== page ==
This was the very least Burnley deserved. Two heroic performances against Premier League opposition in the space of four days had threatened to leave them with nothing to show for it all but a whole load of self-pity. But then, after so cruelly beingdenied in the last gasps of the midweek Carling Cup semi-final, they, themselves, found salvation late on.
It was the final minute when Martin Paterson arrived at the far post to give these Championship battlers yet another bite at elite opposition. That Burnley still had the energy to launch this riposte after Wednesday's exertions was remarkable in itself, but then as their manager, Owen Coyle, said: "We don't when we're beat. It would have been easy for the boys to think 'here we go again, it's not going to be our day'. Theydidn't do that and. I couldn't have asked any more of them."
In contrast, there was only frustration for Tony Mowbray. Not only does the West Bromwich manager have another fixture to plan for on a creaking "to do list" but his injury woes worsened considerably when his captain, Jonathan Greening, limped off with a knee ligament problem in the first half. Mowbray revealed that the best they could hope for was a two-week absence for the man he called "undoubtedly our most influential footballer". With Manchester United visiting on Tuesday, it could not have come at a worst time.
In fairness, to West Bromwich they were nowhere near as awful yesterday as Tottenham had been against the same opposition. Indeed, in patches they were more than adequate and on the evidence of possession, if not chances, they were probably worthy of advancement to the fifth round. Yet the Cup is all about feeling and the overwhelming emotion here as the seconds counted down was that Burnley's fine run in cup competitions was not finished yet. Not only did they overcome their own fatigue, as well as an outfit that were obviously their technical superiors, but also a dollop of the misfortune that had ruined what could have been such a famous night.
While their own penalty in the 25th minute looked soft and was labelled by Mowbray as "comical" – Greening was adjudged to have pushed over Robbie Blake, allowing Graham Alexander to blast in from the spot – they were unlucky not to reclaim the lead after Robert Koren's equaliser on the half-hour mark.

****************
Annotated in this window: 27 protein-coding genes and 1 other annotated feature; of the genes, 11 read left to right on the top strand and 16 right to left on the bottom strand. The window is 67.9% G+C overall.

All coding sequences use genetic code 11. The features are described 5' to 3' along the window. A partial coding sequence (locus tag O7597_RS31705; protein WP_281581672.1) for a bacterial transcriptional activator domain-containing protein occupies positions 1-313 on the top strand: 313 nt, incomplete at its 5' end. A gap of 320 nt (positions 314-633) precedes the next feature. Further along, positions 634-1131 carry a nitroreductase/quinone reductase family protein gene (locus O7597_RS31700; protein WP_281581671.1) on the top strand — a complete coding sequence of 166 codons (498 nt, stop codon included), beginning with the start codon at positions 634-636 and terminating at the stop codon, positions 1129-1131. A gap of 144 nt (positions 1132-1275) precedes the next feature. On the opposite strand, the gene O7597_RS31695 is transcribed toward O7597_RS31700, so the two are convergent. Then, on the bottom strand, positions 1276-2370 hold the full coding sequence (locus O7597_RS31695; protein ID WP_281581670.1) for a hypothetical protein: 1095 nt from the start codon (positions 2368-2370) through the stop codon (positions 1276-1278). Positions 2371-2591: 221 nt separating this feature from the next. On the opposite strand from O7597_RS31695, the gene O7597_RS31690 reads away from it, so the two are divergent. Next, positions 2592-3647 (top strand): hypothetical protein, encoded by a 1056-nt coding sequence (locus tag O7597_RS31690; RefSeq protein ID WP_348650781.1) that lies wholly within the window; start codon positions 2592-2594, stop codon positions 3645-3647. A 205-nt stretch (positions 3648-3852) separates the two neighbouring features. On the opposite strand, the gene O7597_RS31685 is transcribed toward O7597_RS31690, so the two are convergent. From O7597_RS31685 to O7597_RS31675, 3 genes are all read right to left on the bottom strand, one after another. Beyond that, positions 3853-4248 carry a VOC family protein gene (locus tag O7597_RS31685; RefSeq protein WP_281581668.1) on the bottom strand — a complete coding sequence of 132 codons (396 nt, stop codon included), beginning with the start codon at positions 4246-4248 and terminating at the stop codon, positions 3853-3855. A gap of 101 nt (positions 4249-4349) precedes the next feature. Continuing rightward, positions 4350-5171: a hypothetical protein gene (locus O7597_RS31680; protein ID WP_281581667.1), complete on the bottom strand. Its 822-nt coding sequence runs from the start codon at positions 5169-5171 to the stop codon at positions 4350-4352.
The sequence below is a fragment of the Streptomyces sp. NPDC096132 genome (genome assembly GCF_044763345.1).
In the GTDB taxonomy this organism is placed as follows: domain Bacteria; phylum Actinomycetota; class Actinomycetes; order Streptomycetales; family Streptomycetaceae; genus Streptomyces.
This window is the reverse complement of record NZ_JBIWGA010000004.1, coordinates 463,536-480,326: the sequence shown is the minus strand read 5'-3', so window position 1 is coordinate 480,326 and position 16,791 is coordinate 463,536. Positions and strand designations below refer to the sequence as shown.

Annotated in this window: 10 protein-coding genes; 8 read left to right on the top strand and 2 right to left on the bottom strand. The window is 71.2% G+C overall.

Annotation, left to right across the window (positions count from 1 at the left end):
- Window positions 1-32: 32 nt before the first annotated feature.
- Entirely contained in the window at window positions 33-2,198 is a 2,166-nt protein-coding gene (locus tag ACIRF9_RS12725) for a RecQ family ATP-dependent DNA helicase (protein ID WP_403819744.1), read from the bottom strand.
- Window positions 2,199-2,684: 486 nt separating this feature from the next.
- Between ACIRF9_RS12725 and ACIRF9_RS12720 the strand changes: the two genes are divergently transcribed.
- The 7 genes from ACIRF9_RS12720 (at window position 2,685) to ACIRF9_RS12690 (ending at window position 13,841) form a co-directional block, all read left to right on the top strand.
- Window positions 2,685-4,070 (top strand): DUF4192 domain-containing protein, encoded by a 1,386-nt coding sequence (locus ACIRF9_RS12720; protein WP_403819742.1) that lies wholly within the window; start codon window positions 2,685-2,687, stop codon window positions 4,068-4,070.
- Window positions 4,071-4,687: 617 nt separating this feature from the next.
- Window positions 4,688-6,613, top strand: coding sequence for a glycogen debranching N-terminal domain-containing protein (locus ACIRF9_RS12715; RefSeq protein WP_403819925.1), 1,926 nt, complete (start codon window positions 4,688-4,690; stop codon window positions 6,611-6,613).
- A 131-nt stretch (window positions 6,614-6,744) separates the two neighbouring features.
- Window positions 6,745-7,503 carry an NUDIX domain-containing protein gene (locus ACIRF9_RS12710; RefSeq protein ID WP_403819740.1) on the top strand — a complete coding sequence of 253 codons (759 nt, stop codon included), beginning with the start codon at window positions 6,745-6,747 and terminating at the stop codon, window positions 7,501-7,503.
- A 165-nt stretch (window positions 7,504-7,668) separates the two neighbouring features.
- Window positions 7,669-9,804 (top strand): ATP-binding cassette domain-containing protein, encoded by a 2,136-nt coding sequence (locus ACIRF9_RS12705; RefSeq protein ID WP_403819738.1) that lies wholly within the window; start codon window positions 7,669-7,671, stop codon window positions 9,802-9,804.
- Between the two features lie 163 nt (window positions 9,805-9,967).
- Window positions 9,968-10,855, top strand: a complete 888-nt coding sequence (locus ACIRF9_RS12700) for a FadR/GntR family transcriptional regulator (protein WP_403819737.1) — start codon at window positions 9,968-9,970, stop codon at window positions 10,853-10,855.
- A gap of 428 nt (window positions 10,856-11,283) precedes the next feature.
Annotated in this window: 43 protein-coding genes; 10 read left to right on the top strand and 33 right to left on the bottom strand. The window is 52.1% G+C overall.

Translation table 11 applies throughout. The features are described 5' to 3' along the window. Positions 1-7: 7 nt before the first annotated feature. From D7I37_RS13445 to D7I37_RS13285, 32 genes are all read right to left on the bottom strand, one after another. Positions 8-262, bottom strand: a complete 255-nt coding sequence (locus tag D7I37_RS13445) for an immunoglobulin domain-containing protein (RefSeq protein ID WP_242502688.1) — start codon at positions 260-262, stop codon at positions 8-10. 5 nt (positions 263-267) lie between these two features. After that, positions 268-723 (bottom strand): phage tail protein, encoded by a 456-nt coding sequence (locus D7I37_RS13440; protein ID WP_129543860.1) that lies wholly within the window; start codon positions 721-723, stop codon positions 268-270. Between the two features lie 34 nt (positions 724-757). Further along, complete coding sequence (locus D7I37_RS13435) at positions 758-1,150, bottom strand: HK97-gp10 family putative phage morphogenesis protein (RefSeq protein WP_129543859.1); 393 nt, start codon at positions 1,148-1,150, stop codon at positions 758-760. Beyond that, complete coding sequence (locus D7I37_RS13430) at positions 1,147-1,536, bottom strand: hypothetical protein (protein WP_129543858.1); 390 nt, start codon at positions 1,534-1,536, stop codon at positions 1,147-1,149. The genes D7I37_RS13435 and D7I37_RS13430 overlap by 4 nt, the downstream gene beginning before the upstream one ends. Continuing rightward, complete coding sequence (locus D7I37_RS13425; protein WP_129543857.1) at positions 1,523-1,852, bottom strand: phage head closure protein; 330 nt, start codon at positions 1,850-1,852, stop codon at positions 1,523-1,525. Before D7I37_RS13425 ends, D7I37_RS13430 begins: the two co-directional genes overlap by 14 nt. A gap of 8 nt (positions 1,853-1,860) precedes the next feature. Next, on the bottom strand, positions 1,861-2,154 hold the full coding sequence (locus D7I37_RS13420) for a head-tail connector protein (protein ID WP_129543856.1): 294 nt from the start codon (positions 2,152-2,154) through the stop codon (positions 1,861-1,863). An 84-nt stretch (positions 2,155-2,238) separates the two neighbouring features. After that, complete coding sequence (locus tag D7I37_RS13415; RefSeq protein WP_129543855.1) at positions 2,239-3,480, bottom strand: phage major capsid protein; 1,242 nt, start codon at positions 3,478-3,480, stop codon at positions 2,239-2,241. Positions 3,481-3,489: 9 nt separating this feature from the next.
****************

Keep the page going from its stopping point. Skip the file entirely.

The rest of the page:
The Slovenian's strike from 25 yards into the top corner fully warranted parity, but then, bafflingly, the Baggies crept back into their shell. Blake hit the bar in the 34th minute and then, four minutes later, Paterson came so close to putting away Scott Carson's spill. All it took then was for Kim Do-heon's free-kick from the edge of the box in injury time to take an evil deflection and the Cup gods were seemingly again frowning on Burnley.
But then came an outrageous miss from Roman Bednar in the 57th minute, when the Czech striker rounded Brian Jensen and contrived to locate the post instead of the gaping net, and there was a glimmer. West Bromwich suddenly misplaced their mojo and it was left to Burnley to chase the replay-earner. Blake headed straight at Carson, the substitute Steven Thompson saw his point-blank header brilliantly turned away, and Paterson could only manage a tame effort when given space in the six-yard box.
West Bromwich had the odd opportunity on the break, but their strikers did not convince all afternoon. And when Wade Elliott fired over a cross and Paterson was there to convert, the Hawthorns fury spilled over. The veteran full-back Paul Robinson was seen screaming at one section of the home support. In every respect it felt like a defeat for Albion. And such a sweet victory for Burnley.
Referee: Mike Dean
Man of the match: Paterson
Match rating: 7/10